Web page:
This is happening because Apache is using persistent connections with the Apache proxy for PHP-FPM and at some point (perhaps when the site is under load) is trying to proxy more requests to PHP than is available. Apache maintains a pool of these proxied connections, and once this scenario happens the pool now contains one or more connections that essentially failed to connect to PHP-FPM. Due to the enablereuse setting, this broken connection still remains in the pool, so randomly down the road when Apache tries to use that connection again, the same thing happens where it results in a gateway time out when
ProxySet timeout elapses since it really never had a working PHP-FPM connection. That is a quick explanation as to why it happens and why it continues to happen randomly once it starts.
Persistant Proxy Connections
The reason why the Apache Proxy is using persistent connections to PHP-FPM is due to this line Apache conf file where the proxy is setup:
Apache's proxypass documentation explains everything, but to summarize when enablereuse is enabled each connection to the proxied backend is kept open, if enablereuse is disabled then it will force the connection to immediately close after it is used.
I did some testing and if I disabled enablereuse, the problem went away. Thus when a situation happens where there are no available PHP-FPM connections for a proxy to use, it may fail for that attempt, but immediately the connection is killed off and is not reused for others.
enablereuse setting can mostly solve the problem in that your proxy pool won't become corrupted with bad connections that will affect future requests. However, you will still potentially have a few failures from time to time (when under load), but at least it doesn't start happening all of the time from that point forward.
While the above resolution is quick, but not a perfect fix, I actually also wanted to use persistent connections to reduce the constant overhead of setting up new connections.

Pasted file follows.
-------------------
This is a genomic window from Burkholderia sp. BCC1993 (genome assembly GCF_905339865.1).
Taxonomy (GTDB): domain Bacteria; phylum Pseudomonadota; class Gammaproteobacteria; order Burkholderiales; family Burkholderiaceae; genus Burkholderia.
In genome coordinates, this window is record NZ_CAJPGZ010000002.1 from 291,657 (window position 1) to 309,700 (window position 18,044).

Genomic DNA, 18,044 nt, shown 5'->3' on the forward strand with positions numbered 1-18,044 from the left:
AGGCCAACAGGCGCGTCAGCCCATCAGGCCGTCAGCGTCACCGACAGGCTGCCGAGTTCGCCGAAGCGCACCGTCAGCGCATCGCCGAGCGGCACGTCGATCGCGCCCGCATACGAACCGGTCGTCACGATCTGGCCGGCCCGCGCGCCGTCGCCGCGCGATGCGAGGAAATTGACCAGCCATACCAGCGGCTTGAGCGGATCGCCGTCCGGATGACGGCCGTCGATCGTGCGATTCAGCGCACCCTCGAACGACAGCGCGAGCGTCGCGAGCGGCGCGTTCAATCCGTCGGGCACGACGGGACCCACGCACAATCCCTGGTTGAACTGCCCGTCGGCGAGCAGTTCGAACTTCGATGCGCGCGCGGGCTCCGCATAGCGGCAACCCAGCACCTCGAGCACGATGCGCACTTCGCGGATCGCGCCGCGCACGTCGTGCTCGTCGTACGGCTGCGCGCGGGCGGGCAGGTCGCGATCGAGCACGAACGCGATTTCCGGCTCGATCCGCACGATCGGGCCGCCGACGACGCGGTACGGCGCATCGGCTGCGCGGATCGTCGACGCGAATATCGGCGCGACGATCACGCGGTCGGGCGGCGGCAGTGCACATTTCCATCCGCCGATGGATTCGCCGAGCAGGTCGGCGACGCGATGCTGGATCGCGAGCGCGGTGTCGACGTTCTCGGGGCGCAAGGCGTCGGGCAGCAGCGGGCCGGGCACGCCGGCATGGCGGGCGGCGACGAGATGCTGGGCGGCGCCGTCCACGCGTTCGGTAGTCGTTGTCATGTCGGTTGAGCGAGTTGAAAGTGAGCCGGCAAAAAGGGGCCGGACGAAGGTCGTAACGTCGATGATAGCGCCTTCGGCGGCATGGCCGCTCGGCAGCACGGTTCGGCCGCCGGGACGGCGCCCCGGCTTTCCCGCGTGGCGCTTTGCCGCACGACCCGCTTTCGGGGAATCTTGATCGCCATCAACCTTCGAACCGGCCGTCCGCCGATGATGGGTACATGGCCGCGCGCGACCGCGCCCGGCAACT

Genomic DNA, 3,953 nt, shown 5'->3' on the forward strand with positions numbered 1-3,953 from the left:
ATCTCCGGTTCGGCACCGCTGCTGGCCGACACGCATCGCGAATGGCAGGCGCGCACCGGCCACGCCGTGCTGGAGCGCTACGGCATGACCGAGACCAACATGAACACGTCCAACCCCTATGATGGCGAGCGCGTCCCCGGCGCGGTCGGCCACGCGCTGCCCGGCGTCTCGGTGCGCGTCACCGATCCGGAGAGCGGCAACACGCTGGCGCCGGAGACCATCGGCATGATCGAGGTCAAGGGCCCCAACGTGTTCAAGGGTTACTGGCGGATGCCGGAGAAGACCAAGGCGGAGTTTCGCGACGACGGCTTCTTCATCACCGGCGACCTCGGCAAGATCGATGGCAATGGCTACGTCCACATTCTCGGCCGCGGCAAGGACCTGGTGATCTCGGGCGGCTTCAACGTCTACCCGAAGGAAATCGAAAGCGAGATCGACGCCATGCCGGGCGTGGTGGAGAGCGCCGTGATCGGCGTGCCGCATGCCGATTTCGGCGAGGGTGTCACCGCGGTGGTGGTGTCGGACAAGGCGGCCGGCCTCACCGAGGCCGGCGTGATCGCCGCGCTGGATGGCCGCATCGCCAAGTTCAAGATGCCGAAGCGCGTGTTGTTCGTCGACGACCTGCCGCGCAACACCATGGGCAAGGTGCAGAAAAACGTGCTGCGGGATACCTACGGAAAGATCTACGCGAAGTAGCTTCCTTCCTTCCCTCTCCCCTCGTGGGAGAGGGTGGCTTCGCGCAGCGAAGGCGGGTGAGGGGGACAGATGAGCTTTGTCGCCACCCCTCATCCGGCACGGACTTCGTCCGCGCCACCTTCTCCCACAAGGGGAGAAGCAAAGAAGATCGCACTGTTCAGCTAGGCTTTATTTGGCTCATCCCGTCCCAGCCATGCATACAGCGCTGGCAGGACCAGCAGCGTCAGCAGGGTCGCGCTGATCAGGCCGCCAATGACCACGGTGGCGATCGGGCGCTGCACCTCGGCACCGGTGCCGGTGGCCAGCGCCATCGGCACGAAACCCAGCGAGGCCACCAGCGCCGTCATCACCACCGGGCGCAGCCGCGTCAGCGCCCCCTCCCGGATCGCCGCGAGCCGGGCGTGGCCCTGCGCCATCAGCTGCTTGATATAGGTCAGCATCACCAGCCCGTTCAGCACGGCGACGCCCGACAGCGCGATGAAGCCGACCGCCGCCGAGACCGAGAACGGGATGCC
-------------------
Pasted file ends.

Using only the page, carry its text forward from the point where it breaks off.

So why is Apache trying to proxy more requests to PHP-FPM than is available?
Limit Allowed Persistent Proxied Connections
We can solve all of the issues by ensuring that Apache never tries to proxy more requests to PHP-FPM than PHP-FPM has available. Remember that for this situation PHP-FPM essentially has 30 workers available due to the PHP-FPM setup:
pm = static
pm.max_children = 30
So if we want to use persistent connections, we need to ensure that Apache never tries to exceed 30 proxied requests at any given time.
Another configuration item you can set in Apache's Proxy directive is for max. The documentation above explains this as:
Maximum number of connections that will be allowed to the backend server. The default for this limit is the number of threads per process in the active MPM. In the Prefork MPM, this is always 1, while with other MPMs, it is controlled by the ThreadsPerChild directive.
This is confusing because you will need to do a little bit of work to figure out how to set this in a way that Apache will never try to allocate more proxies in the pool than workers you have available for PHP-FPM. Here is what you need to know:
- Must be less than or equal to the number of PHP-FPM workers available.
- Must account for the number of HTTP processes handling threads since max is set for each Apache process/server.
So for example in our situation you can see that we have the following set for Apache: